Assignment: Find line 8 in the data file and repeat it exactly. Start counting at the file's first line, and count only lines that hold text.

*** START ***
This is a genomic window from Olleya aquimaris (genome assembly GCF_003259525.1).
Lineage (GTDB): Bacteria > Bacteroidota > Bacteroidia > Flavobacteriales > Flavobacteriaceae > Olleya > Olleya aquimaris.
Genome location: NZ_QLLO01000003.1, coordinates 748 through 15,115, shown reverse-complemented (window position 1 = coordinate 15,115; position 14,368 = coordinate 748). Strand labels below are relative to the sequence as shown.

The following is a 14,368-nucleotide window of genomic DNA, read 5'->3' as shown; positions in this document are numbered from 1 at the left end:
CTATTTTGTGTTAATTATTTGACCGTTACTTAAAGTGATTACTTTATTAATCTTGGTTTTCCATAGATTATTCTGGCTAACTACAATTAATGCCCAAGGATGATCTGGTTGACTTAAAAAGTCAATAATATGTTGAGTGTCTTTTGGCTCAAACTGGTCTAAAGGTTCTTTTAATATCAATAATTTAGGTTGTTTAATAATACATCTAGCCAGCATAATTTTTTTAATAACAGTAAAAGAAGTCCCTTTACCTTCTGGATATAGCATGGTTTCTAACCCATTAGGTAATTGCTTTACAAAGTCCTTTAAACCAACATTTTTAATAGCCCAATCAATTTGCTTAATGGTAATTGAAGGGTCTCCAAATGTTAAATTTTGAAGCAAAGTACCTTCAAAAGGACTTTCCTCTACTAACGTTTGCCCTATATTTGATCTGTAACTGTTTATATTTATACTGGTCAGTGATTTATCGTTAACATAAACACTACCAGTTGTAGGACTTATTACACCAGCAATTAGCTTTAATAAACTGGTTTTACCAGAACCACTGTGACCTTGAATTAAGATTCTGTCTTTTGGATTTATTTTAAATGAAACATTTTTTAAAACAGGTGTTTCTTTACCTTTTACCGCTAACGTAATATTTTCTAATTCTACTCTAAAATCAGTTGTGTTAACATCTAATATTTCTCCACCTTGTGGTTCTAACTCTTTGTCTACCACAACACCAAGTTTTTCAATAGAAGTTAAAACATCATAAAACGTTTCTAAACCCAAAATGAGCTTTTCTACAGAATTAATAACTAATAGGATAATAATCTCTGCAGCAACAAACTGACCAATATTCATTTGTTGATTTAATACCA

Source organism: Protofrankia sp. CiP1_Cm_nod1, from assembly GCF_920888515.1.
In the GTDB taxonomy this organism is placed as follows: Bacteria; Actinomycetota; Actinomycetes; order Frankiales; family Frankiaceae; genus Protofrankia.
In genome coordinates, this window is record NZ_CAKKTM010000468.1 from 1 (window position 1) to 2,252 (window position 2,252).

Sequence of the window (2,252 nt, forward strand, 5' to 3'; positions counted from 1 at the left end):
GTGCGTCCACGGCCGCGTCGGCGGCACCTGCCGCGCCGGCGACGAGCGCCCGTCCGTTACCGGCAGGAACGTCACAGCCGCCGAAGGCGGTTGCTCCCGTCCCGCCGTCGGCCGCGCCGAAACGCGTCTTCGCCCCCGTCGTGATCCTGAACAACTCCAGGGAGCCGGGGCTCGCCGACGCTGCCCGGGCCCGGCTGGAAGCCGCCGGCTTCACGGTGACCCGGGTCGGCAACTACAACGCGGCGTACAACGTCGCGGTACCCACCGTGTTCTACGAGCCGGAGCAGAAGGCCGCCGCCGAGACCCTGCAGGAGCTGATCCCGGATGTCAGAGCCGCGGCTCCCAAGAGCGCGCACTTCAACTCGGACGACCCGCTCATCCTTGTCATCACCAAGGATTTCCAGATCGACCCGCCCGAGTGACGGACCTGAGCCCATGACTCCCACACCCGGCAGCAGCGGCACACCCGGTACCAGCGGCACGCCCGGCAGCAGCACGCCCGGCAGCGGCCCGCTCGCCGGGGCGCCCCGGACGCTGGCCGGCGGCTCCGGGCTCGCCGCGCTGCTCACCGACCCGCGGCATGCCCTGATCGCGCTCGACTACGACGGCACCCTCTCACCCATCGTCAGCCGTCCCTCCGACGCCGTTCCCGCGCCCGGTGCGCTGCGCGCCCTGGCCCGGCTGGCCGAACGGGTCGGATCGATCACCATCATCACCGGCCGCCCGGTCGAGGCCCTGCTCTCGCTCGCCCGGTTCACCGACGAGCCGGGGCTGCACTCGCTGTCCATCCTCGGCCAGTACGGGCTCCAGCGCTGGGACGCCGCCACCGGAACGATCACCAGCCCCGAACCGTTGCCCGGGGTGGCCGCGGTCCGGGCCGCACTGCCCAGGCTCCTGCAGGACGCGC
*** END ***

In genome coordinates, this window is record NZ_CAKKTM010000468.1 from 1 (window position 1) to 2,252 (window position 2,252).